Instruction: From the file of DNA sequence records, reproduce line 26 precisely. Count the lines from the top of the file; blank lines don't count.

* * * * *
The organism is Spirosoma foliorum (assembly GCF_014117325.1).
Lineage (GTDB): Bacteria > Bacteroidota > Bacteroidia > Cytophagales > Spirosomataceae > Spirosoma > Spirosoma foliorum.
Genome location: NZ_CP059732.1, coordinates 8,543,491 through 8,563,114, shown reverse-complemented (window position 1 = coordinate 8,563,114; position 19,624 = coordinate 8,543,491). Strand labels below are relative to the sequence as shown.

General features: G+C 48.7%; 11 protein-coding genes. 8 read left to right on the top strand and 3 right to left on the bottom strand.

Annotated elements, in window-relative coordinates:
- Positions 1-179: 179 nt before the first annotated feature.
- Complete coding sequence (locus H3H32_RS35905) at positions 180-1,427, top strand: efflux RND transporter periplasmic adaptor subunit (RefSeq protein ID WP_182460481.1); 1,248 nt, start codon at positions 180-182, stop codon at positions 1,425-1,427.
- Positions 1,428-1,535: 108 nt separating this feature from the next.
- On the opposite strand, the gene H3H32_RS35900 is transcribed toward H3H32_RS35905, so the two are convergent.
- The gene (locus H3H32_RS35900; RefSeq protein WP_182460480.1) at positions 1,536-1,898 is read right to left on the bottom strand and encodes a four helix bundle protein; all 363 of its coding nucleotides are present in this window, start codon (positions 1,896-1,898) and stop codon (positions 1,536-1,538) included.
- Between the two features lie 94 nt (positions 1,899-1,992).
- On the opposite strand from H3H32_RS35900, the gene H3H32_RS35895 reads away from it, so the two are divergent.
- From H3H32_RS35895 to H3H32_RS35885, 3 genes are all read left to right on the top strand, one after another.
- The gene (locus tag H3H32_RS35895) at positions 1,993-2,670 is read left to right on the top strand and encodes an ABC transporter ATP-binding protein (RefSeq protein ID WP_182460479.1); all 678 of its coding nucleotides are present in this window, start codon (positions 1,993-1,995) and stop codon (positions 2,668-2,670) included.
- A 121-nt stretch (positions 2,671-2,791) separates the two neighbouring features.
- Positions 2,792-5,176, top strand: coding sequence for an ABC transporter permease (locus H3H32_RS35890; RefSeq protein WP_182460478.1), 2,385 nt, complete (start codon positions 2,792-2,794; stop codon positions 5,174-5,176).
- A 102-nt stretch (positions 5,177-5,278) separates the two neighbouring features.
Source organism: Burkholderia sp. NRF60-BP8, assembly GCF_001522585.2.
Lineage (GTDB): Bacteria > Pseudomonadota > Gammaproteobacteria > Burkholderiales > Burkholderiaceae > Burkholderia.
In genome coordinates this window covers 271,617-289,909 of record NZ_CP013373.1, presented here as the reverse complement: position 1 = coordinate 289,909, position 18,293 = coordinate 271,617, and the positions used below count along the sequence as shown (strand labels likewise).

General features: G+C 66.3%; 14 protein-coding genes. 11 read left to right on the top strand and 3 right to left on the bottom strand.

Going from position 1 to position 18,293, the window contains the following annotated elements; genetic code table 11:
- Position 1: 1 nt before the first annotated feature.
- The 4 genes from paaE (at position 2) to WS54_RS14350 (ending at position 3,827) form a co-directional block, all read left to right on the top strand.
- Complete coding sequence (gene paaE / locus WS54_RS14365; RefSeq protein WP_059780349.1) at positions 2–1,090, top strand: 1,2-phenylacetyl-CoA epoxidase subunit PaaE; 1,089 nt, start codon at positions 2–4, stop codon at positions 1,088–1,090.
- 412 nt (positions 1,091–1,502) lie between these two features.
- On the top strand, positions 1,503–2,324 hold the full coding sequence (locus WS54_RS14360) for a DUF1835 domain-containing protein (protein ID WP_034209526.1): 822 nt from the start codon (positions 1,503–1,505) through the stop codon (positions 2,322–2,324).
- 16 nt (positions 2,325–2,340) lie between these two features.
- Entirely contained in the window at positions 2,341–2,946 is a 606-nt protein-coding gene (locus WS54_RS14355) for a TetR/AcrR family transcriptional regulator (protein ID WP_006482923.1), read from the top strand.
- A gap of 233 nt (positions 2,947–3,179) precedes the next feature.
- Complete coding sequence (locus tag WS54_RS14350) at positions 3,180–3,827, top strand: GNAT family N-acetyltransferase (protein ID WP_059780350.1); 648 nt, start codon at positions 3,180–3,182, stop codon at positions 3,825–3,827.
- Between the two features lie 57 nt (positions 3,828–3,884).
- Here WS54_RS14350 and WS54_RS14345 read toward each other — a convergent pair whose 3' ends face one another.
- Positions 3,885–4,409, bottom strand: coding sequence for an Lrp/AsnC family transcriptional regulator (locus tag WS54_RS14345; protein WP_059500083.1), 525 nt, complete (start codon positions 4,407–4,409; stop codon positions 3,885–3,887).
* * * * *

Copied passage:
- 412 nt (positions 1,091–1,502) lie between these two features.